Speaker: Now the thread is over and the weaving has stopped here. If we get the material regularly like every 15 days, then we can keep working but they give us thread once in 2-3 months...
We've won prizes in 1995, 96 and 97 for weaving the most amount. This was when there was the scheme run by Ranganna. They used weigh how much had been woven in a year. He established the society (Machani Somappa). It was because of him that we are weavers and grew up in the life. But now it is a problem.
INTERVIEWER: Do you have a weaver ID card? Photo ID?
Speaker: This was for a contest where they measured how much each person could weave in a given time. I won twice in a row.
Speaker: That's my general number. That's the wage account.
Speaker: Rs.32 for a metre.
INTERVIEWER: Is this one page?
Speaker: No, they're two. This is the amount I get. That's the total amount. Then the saree price (thread).
Here is the number of bed sheets or rugs. If it is 4 sheets, then is 916 centimetres, for 6 sheets 1372 cms. Total amount is Rs. 402, each saree is Rs. 16.10.
INTERVIEWER: Please continue.
Speaker: These are 7 bed sheets measured by the metre. Each metre is Rs.32.32 for us. Her are 7 rugs measuring 16.3 metres, total amount is Rs.586. For each saree is 10 paise which they withold for PF which we can take whenever we wish. Here Rs. 12 goes and we're left with 482 and in the end we get Rs.432 in hand. This can be done in 3 days if we have the material. When Somappagaru was around, we used to do this much work in 3-4 days. Now, we cannot make even Rs.200 per week.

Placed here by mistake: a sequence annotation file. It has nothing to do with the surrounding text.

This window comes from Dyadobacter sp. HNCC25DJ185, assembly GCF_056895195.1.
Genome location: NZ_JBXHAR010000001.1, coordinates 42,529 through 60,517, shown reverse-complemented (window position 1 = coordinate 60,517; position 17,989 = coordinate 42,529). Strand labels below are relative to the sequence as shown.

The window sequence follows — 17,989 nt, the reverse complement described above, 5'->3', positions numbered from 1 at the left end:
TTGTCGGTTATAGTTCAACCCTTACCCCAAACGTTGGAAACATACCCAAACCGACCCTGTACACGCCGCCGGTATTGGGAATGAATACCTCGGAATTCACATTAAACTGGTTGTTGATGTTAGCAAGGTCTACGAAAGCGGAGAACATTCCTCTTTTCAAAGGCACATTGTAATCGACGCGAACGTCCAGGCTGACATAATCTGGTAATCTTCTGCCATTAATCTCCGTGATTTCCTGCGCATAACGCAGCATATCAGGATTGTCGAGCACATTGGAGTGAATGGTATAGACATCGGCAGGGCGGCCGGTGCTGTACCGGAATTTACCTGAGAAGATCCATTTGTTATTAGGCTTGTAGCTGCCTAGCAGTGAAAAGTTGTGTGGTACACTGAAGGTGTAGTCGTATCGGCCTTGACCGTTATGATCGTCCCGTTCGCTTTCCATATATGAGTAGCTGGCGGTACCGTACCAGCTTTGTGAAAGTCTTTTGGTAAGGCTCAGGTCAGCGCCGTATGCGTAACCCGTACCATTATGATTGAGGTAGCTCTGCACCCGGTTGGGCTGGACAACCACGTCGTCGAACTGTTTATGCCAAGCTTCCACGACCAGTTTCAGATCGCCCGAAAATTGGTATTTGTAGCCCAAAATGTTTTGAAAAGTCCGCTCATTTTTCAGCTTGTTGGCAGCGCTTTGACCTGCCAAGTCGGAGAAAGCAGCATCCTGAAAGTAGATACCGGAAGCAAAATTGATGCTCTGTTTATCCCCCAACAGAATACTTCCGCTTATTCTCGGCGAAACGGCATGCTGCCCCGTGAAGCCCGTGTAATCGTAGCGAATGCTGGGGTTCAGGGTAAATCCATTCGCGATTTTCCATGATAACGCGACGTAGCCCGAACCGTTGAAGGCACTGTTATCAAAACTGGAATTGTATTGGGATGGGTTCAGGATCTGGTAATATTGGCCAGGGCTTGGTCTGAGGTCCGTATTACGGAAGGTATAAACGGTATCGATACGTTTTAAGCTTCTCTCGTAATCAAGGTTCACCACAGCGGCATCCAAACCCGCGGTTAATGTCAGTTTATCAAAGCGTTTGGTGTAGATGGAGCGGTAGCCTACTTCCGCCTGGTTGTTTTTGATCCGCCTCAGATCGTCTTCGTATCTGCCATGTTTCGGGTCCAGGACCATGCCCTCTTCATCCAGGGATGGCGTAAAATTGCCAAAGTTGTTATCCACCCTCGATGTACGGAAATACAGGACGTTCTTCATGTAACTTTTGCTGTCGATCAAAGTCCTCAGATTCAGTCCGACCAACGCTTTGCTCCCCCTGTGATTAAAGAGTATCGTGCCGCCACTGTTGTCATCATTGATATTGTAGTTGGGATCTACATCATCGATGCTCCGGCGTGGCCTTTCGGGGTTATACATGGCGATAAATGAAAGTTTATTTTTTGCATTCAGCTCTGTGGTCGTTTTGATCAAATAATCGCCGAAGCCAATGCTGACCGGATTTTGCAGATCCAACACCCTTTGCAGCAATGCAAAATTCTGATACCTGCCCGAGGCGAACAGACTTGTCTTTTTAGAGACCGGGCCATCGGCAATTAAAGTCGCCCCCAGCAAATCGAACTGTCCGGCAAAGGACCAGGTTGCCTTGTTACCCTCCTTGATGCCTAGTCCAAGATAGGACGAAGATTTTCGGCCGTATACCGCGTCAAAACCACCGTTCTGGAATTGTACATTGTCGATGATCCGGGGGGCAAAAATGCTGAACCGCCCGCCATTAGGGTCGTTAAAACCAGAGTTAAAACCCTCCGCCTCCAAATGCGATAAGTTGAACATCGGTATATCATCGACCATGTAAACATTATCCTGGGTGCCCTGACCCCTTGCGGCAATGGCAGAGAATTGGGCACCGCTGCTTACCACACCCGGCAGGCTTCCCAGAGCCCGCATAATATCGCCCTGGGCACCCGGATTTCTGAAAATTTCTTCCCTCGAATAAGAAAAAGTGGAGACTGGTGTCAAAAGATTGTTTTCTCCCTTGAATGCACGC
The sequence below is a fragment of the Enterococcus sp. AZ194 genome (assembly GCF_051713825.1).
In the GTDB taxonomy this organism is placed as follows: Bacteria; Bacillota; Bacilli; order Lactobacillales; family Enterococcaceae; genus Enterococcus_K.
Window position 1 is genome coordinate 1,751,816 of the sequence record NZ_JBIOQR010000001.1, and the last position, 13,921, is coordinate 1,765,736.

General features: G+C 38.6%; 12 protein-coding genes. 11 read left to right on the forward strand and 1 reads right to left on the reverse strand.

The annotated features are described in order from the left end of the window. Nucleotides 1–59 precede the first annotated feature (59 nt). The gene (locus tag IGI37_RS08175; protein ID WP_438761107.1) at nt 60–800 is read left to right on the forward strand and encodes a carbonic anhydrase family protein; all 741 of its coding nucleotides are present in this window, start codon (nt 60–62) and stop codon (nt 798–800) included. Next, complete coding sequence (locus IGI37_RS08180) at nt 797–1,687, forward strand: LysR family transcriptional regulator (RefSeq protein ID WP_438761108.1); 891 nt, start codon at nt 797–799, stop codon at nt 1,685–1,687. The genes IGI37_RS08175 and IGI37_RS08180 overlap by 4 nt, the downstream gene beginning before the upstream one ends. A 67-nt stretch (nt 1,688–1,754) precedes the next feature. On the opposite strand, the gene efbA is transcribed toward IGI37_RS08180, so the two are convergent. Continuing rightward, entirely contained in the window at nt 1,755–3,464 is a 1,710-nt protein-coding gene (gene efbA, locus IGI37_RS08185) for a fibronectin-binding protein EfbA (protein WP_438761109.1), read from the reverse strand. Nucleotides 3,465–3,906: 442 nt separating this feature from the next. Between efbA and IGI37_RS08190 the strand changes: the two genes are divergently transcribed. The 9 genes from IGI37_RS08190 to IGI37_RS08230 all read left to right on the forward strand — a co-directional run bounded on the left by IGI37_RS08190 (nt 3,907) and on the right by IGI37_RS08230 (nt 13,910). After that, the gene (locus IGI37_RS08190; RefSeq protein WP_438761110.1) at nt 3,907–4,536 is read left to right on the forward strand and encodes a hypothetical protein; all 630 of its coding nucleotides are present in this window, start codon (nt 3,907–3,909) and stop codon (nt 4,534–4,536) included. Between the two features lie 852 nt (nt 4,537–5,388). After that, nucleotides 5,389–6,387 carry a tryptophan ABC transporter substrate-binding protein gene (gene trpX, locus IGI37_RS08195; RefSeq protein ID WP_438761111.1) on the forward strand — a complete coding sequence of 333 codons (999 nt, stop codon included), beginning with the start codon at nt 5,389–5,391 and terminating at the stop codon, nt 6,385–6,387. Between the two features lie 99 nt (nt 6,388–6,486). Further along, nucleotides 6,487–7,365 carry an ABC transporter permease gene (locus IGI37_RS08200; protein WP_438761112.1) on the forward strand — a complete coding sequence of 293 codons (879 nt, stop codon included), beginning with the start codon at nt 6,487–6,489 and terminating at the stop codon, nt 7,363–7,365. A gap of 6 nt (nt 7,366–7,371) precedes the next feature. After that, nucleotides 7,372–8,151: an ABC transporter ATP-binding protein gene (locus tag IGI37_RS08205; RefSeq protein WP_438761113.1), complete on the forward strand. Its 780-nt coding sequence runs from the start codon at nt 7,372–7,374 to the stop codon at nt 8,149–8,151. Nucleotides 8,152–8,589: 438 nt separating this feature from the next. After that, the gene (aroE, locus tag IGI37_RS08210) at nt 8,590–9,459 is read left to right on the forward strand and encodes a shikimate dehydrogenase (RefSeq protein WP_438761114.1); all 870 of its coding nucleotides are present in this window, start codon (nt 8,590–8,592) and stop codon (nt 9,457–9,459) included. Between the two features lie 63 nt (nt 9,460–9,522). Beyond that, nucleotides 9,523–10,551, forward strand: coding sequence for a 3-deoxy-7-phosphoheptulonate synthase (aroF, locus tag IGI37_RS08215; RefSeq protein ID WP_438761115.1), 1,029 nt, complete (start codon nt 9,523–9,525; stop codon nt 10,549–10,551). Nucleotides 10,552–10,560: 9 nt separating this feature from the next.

I'll show you the numbers.
The date here is 10 December 2011. That is when they gave us the thread. Then January came and the next time they gave us thread was in March. Two months had passed. What can we do for 2 months? If it was a week or so then we could adjust.
INTERVIEWER: Then they came in May.
Speaker (to his father): Since when have you been weaving?
Father: since 1972.
Speaker: We've grown up on this. My entire family has. We have no other job skills. Now the situation is just dire. Dharmawaram silk sarees were famous once now the weavers there are starving. We're hoping the government would acknowledge us and see who really needs aid and look after the ones starving.